RRG Charts

High ENERGY move is suspect

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On the Relative Rotation Graph showing the sector rotation in the nine S&P sector ETFs there is one that really stands out. But is it good or is it bad?

XLE, the Energy select sector SPDR is showing up in the top-left 'improving' quadrant with a long, almost vertical, trail. The length of the trail and the position of this sector far away from the other sectors as well as the benchmark makes the Energy sector a prime candidate for further inspection.


When looking at Relative Rotation Graphs the position on the JdK RS-Ratio axis is most important as that is the measure for the trend in relative strength that is in play. The further away from the cross hair (100) the stronger the trend (up or down). With that in mind it is easy to see that XLE is still the sector that has the lowest reading on the RS-Ratio axis and thus has to be labelled as the 'weakest' sector at the moment. Or better phrased; the sector with the strongest relative down-trend in this universe. 

Another sector that stands out for me is XLY, the Consumer Discretionary select sector SPDR. This one is showing up in the top-right 'leading' quadrant but has a very short trail. The difference in the length of the trails for those two sectors is giving some hints about the volatility of the relative move. The long trail on XLE suggests high(er) volatility and thus wider swings in relative strength while the short trail on XLY suggests the opposite, a very stable relative move. 

Let's focus on those two sectors. There is clearly some sector rotation in play.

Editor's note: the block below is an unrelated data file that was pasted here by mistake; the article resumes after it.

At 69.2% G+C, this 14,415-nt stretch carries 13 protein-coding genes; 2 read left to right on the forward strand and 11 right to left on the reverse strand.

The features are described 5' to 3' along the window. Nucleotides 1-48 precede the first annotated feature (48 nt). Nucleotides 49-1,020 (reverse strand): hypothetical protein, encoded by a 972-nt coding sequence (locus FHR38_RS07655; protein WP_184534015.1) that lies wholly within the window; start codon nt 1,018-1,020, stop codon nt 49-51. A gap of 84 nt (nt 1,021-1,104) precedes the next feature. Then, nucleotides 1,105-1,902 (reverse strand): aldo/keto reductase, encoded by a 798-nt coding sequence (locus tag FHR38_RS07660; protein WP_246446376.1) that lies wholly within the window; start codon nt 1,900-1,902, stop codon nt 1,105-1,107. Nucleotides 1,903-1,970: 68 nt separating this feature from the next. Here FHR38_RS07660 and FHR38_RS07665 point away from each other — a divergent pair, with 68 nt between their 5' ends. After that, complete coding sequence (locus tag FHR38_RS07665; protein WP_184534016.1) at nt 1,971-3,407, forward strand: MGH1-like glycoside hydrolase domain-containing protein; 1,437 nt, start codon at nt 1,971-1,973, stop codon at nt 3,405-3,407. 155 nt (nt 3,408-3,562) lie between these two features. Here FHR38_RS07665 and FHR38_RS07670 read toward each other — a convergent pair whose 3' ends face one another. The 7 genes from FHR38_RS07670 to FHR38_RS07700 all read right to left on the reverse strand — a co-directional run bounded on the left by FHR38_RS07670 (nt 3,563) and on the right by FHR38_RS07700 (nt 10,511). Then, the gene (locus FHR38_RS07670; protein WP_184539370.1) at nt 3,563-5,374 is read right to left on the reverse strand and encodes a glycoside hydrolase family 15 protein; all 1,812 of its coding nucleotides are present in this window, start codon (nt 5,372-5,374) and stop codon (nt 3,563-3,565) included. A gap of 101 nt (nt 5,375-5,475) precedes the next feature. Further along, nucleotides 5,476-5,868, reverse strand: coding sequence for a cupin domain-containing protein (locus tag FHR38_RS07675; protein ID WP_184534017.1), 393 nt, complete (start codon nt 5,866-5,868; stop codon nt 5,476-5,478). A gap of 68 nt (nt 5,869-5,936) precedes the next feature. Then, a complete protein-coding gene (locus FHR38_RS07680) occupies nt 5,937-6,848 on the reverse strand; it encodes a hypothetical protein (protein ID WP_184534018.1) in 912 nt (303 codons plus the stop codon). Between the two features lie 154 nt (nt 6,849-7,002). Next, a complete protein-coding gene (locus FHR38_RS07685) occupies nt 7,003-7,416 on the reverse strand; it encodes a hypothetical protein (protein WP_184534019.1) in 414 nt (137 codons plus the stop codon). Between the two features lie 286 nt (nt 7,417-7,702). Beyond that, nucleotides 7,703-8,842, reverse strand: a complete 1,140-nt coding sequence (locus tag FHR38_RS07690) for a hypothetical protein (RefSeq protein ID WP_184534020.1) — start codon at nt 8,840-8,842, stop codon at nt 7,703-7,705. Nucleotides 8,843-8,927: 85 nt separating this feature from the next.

Energy select sector SPDR (XLE)

The position of XLE on the RRG chart is the result of the interaction of the RRG-Lines. Reading from the chart above we can see that the RS-Ratio line (red) is at its lowest level of the past 4 years. And as a matter of fact it is at its lowest level of the past ten years. The point I'm trying to make is that this is weak ... seriously weak... and therefore we have to question ourselves if a hiccup in (relative) momentum, as we are seeing now, means that or should be judged as a turn around of this existing trend.

It IS possible but calling it at this moment in time would be (imho) a very bold statement. Usually much more time and (upward) price and relative action is needed to turn such a trend around.

On the price chart this sector has touched support in the area around 72.50 which lines up with a number of highs that were set in 2011 and 2012. Out of that support area a rally emerged which is now testing resistance in the area around 80. This resistance area is coming off a few highs and lows that were set in the past year and a half. Given the fact that the last rally has taken out the previous high and the most recent low has not fallen below the preceding low suggests that downward price action has come to an end, or at least is stalling. A trading range, on the price chart, seems to be a safe conclusion.

On the relative charts the picture is a bit different. In the raw RS-line the down-trend is still in play and the recent sideways move could very well be a pause within that down-trend. It is this small sideways movement that is picked up by the RRG-Lines and which is causing the RS-Momentum line to peek above the 100-level but it is very doubtful whether this rise in relative momentum will be able to pull the RS-Ratio line all the way up and turn the trend around. More likely is that another rotation down into the lagging quadrant is needed before being able to call the low and the turn around in this relative trend.